This is a multi-part series about my visit to second grade and our exploration of fair sharing.
This Friday (March 3rd), I went to Mrs. Valentine’s second grade class. I go once a year and this was my third total trip. We tie in topics that they have had experience with, but are outside of the curriculum, yet still within the standards; in second grade it is primarily arithmetic, measurement, and geometry.
Here is a write-up of my first visit. You may be wondering where the write-up of my second visit is … It’s in a very long draft mode, but it was a lesson about secrets. So it’s fitting that that visit should remain shrouded in mystery.
Anyway … this third visit was all about sharing. Here’s how it went.
Mrs. Valentine and I got to her classroom around 8:30am. She went to make some photocopies and I spent the time learning the kids’ names and where they were seated. I like to connect with them by showing that I do know their names. After all, they already know my name. So it’s only fair.
By the time the kids trickled in around 8:45am, I had committed their names to memory and knew where they were sitting. Now it was a matter of associating faces to those names. As an aside, when I know I’m going to be interacting with an adult and I’ve been told their name, I have some mental image of what they would like. That image is always wrong. With kids, believe it or not, I have no mental image. If anything, I think I have a generic kid face in my mind. So as they came in, I started matching their faces to their names. This was easy because I knew where they were sitting.
The first half hour was mostly the kids getting settled in. We stood for the Pledge of Allegiance, the morning announcements, they turned in some work, they did a morning activity, and their morning greeting. The morning greeting is a cute ritual they do in Mrs. Valentine’s class. The kids sit in a circle and with a funny voice, imitating a robot, or a lion, or a witch, or some character, and one kid starts with saying good morning to the person to their right and the person to their left. Then, the person to the left repeats this until it comes full circle. I think it’s a nice way to build a bond and camaraderie.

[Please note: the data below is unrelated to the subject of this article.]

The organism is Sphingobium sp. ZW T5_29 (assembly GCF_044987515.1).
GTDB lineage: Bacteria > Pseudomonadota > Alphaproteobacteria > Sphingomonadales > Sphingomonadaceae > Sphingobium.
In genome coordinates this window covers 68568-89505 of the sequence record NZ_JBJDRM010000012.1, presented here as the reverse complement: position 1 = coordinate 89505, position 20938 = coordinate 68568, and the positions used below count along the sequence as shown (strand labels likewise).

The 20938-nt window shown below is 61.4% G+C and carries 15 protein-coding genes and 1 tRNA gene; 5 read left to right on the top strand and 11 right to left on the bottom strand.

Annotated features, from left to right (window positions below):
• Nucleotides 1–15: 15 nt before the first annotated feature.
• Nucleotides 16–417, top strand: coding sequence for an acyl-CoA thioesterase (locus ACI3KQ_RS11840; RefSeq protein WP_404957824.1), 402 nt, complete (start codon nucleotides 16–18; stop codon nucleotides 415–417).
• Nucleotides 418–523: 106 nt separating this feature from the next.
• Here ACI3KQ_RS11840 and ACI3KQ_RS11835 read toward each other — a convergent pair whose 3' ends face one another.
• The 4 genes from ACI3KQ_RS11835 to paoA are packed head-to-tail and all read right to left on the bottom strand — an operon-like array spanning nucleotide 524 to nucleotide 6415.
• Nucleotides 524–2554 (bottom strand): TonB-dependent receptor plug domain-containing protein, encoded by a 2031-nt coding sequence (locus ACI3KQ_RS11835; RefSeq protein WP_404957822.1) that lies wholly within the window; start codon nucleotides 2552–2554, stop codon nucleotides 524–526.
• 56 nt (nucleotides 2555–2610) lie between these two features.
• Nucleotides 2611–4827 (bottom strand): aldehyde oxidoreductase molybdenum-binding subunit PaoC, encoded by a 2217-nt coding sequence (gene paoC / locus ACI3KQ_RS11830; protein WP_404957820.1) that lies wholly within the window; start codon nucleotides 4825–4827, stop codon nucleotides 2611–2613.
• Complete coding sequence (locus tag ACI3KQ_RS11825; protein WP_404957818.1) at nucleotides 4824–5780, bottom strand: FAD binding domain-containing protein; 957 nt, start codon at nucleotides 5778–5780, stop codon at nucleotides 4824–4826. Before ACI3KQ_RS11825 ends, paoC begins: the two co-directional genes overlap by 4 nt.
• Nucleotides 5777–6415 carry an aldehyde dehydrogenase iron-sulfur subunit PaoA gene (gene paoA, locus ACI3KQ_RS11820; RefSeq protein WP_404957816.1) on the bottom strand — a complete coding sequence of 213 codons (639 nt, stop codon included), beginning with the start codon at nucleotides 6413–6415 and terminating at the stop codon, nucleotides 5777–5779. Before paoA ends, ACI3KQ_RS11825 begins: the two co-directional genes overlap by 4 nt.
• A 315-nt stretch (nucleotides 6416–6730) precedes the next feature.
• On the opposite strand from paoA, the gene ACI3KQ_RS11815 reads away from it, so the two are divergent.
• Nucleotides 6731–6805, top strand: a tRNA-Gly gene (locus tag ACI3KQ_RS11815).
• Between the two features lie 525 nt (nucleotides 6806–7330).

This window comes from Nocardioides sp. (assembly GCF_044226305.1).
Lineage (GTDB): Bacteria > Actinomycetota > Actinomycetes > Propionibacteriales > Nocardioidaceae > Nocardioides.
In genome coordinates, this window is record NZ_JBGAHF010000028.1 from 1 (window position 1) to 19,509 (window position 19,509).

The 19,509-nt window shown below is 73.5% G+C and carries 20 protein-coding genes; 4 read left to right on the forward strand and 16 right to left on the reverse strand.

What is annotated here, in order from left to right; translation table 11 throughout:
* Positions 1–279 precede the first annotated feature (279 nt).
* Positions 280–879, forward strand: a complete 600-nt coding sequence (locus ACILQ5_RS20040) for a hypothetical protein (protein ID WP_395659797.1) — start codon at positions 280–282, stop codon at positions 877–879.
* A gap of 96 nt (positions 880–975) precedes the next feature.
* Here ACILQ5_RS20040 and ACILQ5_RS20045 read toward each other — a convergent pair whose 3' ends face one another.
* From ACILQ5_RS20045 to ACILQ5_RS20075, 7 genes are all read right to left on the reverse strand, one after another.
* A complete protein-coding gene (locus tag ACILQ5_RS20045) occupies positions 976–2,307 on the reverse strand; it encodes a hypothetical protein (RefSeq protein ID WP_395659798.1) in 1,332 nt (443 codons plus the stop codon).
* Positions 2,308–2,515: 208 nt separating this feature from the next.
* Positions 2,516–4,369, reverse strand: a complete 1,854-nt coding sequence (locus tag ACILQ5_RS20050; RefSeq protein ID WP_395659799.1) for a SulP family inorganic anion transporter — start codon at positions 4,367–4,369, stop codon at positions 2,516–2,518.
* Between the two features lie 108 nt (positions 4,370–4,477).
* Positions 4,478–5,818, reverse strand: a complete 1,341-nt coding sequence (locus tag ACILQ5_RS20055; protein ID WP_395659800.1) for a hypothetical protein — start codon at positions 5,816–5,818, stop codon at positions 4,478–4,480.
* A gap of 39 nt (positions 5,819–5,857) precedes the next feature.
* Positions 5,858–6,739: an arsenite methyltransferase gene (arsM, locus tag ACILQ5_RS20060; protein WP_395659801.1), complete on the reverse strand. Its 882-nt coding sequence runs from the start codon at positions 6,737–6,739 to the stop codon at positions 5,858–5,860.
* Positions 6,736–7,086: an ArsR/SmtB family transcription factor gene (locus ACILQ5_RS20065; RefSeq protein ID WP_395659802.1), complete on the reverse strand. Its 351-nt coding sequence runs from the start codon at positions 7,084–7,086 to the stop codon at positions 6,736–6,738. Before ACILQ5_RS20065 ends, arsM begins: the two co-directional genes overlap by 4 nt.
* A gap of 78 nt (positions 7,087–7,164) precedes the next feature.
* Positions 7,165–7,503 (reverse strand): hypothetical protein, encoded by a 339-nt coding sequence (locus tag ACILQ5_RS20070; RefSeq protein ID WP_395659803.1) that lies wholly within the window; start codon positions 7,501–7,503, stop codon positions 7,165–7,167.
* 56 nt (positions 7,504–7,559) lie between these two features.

In all this, and for the first time in my visits, the kids generally didn’t notice I was in the room. Or if they did notice, they didn’t say anything. In the past visits, they speculated that I was someone’s dad, or that I was a lawyer observing, or a different school’s principal. I was in business, mostly-formal, attire. Not a suit, but dress pants, button down, tie, and a blazer. So, I’ve always looked “official” to the kids. I wore the same get-up this time. I did overhear one student say “Is that Manan”? This class had actually seen a picture of me and I’m not sure if that, ironically, corrupted their mental image of what I looked like. The other classes never had.
In any case, for me, the important thing was that I had memorized their names. At around 9:15 when all the usual morning routines had come to an end, Mrs. Valentine introduced me. She had been talking about my visit for a few months and she had told her students what I do for a living — I work as a mathematician. But we also saw that we all draw, we all play a musical instrument, and we all like to sing!
I asked the students what they thought mathematics was. Their responses were what you would expect. Mathematics is adding numbers! Multiplying! And the obligatory non-sequiturs of so-and-so is really good at math and those eventually led to more non-sequiturs about what their interests were. One girl wants to be a programmer. One girl wants to go into drama. One boy wants to make games — that’s what he’s been researching in his genius hour.
Now that we had built a rapport we introduced our first activity. It was an arithmetic race. The class versus me with a few twists. The notion of a race against me had some kids really excited and some kids already capitulating. But then we spelled out the twists. The first twist was they would get together into pairs. One person would do an addition worksheet, the other person would do a subtraction worksheet. But they had to decide who was going to do which. The next twist was that I had to do both worksheets. That got them really excited. The next twist was that each group had two and a half minutes to finish their worksheet [50 problems each, single digit addition] and that I had to do both worksheets in the same time. Now, they were really excited.